Hiring a Professional Speaker and Getting the Best Deal

Sure, you want the best possible speaker for whatever your budget might be. A dynamic or informative speaker generally is a stellar investment in the success of your meeting. But, sometimes your budget is not enough for the speaker you want. What’s the solution? Hire a less expensive speaker–squeeze the speaker you want for a better price–think beyond conventional wisdom?  By clicking here we get info about  a guide on speaker hiring

Thinking beyond conventional wisdom might look like, limiting the number of speakers at your meeting. It is always less expensive to have a single speaker do several sessions than to have several speakers present a single session each. Not that every speaker is capable of presenting multiple sessions, however because of the multiple travel and hotel rooms cost, sometimes it is even cheaper to hire a speaker to deliver multiple programs than to have
several non-paid speakers participate in your meeting. Even if these unpaid speakers drive in, thereby eliminating their airline travel expense, they will still want a free hotel room for the conference and free registration. Perhaps they were going to come anyway? You would have then received their conference registration dollars. Sometimes the true cost of non-paid speakers is staggeringly hidden.

Let’s explore the difference between a professional speaker presenting the same program multiple times vs. presenting multiple programs. The big difference for the speaker is preparation time–including: research, handout development and PowerPoint preparation. Unfortunately, few meeting planners take this key time issue into consideration. Speakers are selling both their knowledge and their time. The latter is finite, so the more you consume, the more you should expect to pay. In paying for a speaker’s time, you have to consider presentation time, travel time and preparation time. Unless of course you want a canned speech, then the preparation time is not an issue. Before you jump on the cost savings of a canned speech, remember that today, few attendees will tolerate a canned speech.

This idea of a single speaker presenting multiple presentations for a single fee is growing in the world of professional speakers but is counter to standard operating procedures for most speaker bureaus. If you like this idea, you might have to abandon the ease in speaker selection that you have enjoyed when working with bureaus.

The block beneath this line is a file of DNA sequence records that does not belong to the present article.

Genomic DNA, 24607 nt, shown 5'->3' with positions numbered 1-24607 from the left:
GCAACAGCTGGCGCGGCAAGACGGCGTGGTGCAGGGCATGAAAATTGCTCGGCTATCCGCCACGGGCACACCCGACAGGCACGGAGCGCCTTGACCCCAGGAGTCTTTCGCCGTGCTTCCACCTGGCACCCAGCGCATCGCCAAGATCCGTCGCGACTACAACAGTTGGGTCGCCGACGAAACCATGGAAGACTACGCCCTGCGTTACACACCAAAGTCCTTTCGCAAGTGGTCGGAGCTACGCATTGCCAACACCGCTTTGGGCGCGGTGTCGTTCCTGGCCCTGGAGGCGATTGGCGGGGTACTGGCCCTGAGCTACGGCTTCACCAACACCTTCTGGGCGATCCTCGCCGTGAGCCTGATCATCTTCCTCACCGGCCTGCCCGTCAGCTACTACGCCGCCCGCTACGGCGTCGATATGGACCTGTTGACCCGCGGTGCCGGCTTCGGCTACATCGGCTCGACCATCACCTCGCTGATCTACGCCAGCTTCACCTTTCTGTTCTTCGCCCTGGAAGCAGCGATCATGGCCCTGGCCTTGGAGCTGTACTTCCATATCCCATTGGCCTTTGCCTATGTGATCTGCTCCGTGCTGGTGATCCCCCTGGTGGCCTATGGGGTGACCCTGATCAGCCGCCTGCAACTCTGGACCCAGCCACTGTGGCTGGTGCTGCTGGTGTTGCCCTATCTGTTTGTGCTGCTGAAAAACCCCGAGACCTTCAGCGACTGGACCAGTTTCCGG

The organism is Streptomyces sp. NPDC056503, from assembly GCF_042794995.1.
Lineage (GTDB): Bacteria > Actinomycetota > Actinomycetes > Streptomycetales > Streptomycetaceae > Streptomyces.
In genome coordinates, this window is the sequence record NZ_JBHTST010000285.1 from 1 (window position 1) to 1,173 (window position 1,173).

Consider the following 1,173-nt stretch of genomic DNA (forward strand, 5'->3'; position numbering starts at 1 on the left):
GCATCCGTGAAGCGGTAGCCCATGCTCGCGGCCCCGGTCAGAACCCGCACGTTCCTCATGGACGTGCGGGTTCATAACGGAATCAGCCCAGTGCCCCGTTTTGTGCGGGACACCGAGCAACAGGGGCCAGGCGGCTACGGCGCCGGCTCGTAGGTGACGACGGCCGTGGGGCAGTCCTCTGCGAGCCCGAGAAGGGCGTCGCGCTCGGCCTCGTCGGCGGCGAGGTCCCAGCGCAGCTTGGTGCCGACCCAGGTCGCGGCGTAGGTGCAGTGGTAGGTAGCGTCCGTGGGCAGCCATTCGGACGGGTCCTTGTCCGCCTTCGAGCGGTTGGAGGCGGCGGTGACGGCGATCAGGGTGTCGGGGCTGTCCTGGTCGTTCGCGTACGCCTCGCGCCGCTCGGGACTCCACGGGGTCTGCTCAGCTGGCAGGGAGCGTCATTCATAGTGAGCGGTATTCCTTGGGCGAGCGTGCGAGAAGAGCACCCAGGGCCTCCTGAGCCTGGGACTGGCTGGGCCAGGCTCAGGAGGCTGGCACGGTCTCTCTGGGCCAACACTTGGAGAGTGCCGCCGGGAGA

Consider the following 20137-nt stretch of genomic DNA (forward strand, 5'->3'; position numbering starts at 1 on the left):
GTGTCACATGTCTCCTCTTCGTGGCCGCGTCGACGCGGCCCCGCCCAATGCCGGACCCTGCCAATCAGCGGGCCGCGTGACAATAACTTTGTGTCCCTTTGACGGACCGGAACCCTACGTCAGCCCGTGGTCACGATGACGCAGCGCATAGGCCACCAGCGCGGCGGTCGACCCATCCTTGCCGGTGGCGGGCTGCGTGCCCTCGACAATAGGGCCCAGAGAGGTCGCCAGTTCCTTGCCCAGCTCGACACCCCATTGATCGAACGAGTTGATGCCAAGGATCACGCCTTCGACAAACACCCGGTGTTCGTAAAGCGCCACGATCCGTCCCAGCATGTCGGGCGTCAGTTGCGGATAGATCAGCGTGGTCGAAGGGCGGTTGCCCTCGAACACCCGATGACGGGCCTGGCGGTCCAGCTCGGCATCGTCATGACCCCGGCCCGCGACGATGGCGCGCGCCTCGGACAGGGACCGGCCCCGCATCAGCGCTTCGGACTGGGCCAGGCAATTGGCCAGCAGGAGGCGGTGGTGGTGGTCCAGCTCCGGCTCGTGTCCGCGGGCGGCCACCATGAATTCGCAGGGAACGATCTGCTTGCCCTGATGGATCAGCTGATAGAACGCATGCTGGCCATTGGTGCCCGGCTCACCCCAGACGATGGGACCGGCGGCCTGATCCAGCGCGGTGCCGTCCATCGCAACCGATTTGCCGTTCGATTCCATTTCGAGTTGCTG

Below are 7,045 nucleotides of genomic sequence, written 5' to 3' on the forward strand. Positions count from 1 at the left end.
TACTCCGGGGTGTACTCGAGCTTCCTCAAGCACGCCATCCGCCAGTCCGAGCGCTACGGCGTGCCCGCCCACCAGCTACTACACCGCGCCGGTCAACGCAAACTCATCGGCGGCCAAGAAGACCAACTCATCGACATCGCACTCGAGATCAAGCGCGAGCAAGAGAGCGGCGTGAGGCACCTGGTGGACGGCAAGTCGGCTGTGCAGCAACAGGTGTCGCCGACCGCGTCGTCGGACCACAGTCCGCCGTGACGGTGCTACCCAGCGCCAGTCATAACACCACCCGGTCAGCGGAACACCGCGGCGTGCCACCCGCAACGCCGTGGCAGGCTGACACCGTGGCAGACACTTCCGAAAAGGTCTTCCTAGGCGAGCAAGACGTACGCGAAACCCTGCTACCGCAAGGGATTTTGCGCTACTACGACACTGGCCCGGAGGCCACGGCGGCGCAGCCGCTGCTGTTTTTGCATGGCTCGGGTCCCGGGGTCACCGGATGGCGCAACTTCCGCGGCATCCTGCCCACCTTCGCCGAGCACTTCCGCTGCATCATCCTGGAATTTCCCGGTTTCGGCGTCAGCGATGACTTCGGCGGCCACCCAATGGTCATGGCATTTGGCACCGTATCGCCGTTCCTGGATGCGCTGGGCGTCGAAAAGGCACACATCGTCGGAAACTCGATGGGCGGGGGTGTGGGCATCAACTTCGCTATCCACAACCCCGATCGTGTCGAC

The Bureau Conundrum
Speaker Bureaus provide a valuable outsource service for meeting planners that are time squeezed. A planner can contact a bureau, give their budget and the bureau will take it from there. For planners that have to fill a large number of conference session slots and do not have sufficient staff–bureaus can be their solution. Yet, there are many more speakers that are under or non-represented by speakers’ bureaus, than there are speakers that they recommend. Most bureaus only have a small corral of speakers that they can easily sell and therefore will generally recommend them first. Many of the underrepresented speakers are quite good and are a tremendous value.

Another component to consider is that some bureaus serve two masters. What I mean can be illustrated by a recent conversation I had with a planner from a very large biotechnology manufacturer at a meeting industry trends summit. We were chatting at the event’s evening cocktail party and the planner was bemoaning about a request for a speaker that she submitted to a very large East Coast speaker bureau. The planner went on to tell me that the information sheets for the speakers that this particular bureau sent her, had no relationship to her submitted speaker request. The planner was upset that the bureau didn’t pay heed to what she requested. I explained to the planner about that particular bureau specialized in speaker exclusives–meaning that the bureau was the only place through which a particular speaker could be booked. As such, the bureau would recommend their exclusive speakers first, and if none were selected, would then recommend other speakers–even when a non-exclusive speaker would have been a better fit. Unfortunately, this trend is spreading through the speaker bureau industry.

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